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University of Massachusetts Amherst

Family Business Center

A What? An Enneagram

by Shel Horowitz

Like many previous Family Business Center presenters, Theresa Gale of Maryland-based Transform, Inc. sees that different personalities in a family business significantly impact business success. Gale, who spoke at the Center's March, 2001 gathering, believes that once you have a language for understanding these personalities and the impact they are having on the business, you create the possibility for dialogue&emdash;and thus for change and improvement.

But the model she uses goes a lot deeper than the usual four-part matrix. In fact, she gave an overview of a nine-pointed model, named the Enneagram, that describes nine distinctive ways of thinking, acting, communicating, making decisions, managing people or a business. While each style has it own natural strengths, it also has limitations and blind spots that impact business success.

  1. Moving clockwise, the first style is the Perfectionist. Perfectionists are focused on doing things right. They work very hard, hold everyone to high standards of excellence, especially themselves, and look to eliminate error. Perfectionists may come across very judgmental and critical, they like clearly defined chains of command with established policies and procedures, and focus on getting tasks done the right way.
  2. The Helper, or Giver, focuses on personal relationships and helping others, sometimes at the expense of themselves. Helpers align themselves with powerful allies and take pride in being indispensable to those they help. They want appreciation for what they do yet may not ask for it and can be crushed by criticism or disapproval&emdash;so give feedback gently.
  3. Third is the Producer: a classic Type A multitasking workaholic, focused on achieving, competing and winning. With having an abundance of tasks to do, the Producer focuses on quantity rather than quality, and may cut a few corners to complete a task. In sales, they will often overpromise. In management, they focus on the results and often miss the contributions of others who helped achieve the results.
  4. The fourth style, The Romantic, focus on deep feelings, creativity and self expression. They thrive in a work environment where their work is viewed as unique and authentic. Able to understand and tolerate a wide range of emotions, they tend to be good listeners and are able to inspire others toward a vision &endash; personally, however, they may be unable to attend to work when overcome by feelings.
  5. The Observer, the fifth style, focuses on protecting their privacy, gathering the 'facts' and avoiding emotions. Since privacy is so important, this individual needs time to process and react before making decisions. Information is viewed as power and typically the five style is the 'keeper of the information' not giving it out unless asked. The Observer tends to avoid face or telephone interaction in favor of more impersonal methods (e-mail, memos).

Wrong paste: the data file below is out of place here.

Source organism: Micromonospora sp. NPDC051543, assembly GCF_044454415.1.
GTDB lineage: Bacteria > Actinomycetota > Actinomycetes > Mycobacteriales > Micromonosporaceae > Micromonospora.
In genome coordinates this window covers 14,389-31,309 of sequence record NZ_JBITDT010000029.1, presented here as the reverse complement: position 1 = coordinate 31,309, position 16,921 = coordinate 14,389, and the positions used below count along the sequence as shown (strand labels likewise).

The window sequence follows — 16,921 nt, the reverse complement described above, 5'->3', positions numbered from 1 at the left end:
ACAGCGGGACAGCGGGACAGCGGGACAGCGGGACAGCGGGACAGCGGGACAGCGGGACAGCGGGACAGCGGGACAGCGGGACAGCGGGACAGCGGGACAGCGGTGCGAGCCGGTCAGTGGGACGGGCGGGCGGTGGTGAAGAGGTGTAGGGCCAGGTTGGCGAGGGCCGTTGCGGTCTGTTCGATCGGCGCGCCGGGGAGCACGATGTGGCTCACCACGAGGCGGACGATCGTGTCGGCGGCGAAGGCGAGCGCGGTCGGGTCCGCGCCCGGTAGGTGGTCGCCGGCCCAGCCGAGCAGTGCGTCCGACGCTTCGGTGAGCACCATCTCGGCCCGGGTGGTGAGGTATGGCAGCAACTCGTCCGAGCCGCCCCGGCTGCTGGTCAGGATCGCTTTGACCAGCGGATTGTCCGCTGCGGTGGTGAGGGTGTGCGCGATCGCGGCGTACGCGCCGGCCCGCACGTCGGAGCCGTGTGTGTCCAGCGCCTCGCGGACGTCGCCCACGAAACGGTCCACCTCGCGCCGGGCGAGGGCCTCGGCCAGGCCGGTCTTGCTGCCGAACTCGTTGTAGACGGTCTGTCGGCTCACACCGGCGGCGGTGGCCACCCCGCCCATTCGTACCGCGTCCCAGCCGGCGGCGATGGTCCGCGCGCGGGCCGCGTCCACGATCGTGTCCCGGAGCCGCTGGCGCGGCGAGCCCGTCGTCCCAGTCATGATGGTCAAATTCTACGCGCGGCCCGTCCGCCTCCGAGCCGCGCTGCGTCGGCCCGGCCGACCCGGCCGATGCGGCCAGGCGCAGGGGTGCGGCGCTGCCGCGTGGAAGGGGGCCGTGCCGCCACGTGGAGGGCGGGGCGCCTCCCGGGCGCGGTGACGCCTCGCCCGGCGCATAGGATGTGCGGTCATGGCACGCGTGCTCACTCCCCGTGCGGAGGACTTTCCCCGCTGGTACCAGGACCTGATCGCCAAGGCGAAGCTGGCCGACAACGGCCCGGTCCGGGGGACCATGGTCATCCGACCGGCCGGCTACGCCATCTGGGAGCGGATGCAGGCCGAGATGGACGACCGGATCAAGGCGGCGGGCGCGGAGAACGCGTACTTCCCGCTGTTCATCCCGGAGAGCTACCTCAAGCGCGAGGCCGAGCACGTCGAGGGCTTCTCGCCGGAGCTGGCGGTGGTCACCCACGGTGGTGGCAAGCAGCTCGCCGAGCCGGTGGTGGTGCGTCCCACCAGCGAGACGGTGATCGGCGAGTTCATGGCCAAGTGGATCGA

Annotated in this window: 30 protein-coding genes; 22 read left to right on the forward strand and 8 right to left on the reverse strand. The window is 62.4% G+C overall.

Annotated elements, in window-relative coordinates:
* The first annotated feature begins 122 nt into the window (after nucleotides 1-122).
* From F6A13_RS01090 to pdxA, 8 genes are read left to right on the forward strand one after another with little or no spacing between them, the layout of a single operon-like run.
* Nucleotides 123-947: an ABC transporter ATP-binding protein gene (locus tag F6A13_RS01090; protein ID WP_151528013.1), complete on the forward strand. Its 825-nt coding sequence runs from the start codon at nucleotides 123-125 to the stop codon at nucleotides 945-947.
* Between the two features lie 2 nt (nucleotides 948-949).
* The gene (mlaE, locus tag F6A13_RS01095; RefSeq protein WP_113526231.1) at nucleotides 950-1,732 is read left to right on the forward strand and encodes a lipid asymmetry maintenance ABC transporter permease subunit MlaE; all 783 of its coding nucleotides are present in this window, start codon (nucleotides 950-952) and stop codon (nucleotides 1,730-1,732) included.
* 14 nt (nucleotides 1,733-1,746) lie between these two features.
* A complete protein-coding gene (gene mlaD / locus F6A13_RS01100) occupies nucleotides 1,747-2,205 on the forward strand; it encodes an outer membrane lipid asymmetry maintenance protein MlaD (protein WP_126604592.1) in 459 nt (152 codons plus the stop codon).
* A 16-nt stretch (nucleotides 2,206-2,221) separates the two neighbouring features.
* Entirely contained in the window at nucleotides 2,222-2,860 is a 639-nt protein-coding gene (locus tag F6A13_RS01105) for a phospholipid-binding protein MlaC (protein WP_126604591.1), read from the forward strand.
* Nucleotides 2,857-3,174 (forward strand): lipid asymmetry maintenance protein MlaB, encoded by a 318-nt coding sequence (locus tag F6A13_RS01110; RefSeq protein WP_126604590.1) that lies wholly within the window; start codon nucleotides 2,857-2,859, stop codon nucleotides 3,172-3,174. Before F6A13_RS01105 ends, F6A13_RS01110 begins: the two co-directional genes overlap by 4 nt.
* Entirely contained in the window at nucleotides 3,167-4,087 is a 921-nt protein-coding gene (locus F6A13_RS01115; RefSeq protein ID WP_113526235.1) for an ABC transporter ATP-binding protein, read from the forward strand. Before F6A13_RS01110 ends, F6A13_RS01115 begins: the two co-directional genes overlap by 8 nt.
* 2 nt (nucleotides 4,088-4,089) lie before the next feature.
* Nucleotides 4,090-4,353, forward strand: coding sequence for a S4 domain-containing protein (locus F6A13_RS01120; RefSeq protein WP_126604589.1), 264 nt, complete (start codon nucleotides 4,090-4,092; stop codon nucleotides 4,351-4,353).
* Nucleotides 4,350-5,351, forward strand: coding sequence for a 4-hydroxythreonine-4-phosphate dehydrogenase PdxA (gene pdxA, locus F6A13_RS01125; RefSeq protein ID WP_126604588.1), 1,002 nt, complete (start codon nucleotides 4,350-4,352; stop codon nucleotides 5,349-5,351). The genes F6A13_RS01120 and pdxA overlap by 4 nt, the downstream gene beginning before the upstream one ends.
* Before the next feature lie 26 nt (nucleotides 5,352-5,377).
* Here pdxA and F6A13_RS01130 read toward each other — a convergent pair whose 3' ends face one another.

6. Troubleshooters, the sixth style, focus on anticipating or avoiding danger. Through the use of questions, worst case scenarios and 'what if's' they try to anticipate what might go wrong and warn others about the potential dangers. Safety is paramount, and thus they sometimes come across as doubting, suspicious, or meddling. As long as their loyalty is not questioned or undermined, they make a very powerful contribution to a team.
  7. The Visionary, the seventh style, focuses on keeping their options open, staying positive and seeing the potential that each situation offers, even the negative ones. They're hard to pin down, don't like details, and often discount others who aren't positive and upbeat. A Visionary will synthesize ideas so that the course of action is obvious&emdash;but then someone else has to be around to implement and manage them.
  8. The Eighth style is the Boss who is focused on power, control, truth and justice. Typically this style takes the lead wanting to ensure that someone is in control and that others on his/her team are being treated fairly. The Boss is high-energy, direct, (overwhelmingly so for some employees), confrontive , quick to anger or blame, yet holds no grudge once the situation is over.
  9. Finally, the Mediator wants peace, avoids conflict, and tries to build consensus, predictability, and involvement of others. Mediators have difficulty staying on task, prioritizing tasks and may procrastinate or avoid decisions when potential conflict could result. If you're working with a mediator, don't mistake understanding for agreement&emdash;a nod of the head does not mean they agree with you.

Gale believes that understanding how these different personality styles interact and impact others around them has important applications in business: leadership development, communications, succession planning, customer service, sales, and many other areas.

The study of the Enneagram model is not to be taken lightly due to the depth and accuracy of the information it provides so hopefully these brief descriptions will interest you enough to further check out the model. You can contact Theresa at (301) 419-2835 or visit the company's website at www.transforminc.com.

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